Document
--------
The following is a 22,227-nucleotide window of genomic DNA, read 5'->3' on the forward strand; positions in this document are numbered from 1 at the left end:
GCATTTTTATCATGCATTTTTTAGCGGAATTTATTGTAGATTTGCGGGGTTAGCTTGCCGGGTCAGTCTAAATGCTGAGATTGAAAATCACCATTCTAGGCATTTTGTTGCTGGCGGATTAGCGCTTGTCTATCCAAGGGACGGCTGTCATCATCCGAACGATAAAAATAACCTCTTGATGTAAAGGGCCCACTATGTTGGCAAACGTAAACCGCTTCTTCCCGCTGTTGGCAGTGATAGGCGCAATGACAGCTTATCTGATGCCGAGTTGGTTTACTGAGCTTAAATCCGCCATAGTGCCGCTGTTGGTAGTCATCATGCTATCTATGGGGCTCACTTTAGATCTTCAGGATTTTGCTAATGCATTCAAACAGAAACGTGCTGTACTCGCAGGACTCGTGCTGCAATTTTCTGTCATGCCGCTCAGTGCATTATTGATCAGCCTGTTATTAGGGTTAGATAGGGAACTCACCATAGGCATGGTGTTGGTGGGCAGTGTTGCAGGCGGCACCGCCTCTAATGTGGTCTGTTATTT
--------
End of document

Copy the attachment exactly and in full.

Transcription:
The following is a 22,227-nucleotide window of genomic DNA, read 5'->3' on the forward strand; positions in this document are numbered from 1 at the left end:
GCATTTTTATCATGCATTTTTTAGCGGAATTTATTGTAGATTTGCGGGGTTAGCTTGCCGGGTCAGTCTAAATGCTGAGATTGAAAATCACCATTCTAGGCATTTTGTTGCTGGCGGATTAGCGCTTGTCTATCCAAGGGACGGCTGTCATCATCCGAACGATAAAAATAACCTCTTGATGTAAAGGGCCCACTATGTTGGCAAACGTAAACCGCTTCTTCCCGCTGTTGGCAGTGATAGGCGCAATGACAGCTTATCTGATGCCGAGTTGGTTTACTGAGCTTAAATCCGCCATAGTGCCGCTGTTGGTAGTCATCATGCTATCTATGGGGCTCACTTTAGATCTTCAGGATTTTGCTAATGCATTCAAACAGAAACGTGCTGTACTCGCAGGACTCGTGCTGCAATTTTCTGTCATGCCGCTCAGTGCATTATTGATCAGCCTGTTATTAGGGTTAGATAGGGAACTCACCATAGGCATGGTGTTGGTGGGCAGTGTTGCAGGCGGCACCGCCTCTAATGTGGTCTGTTATTT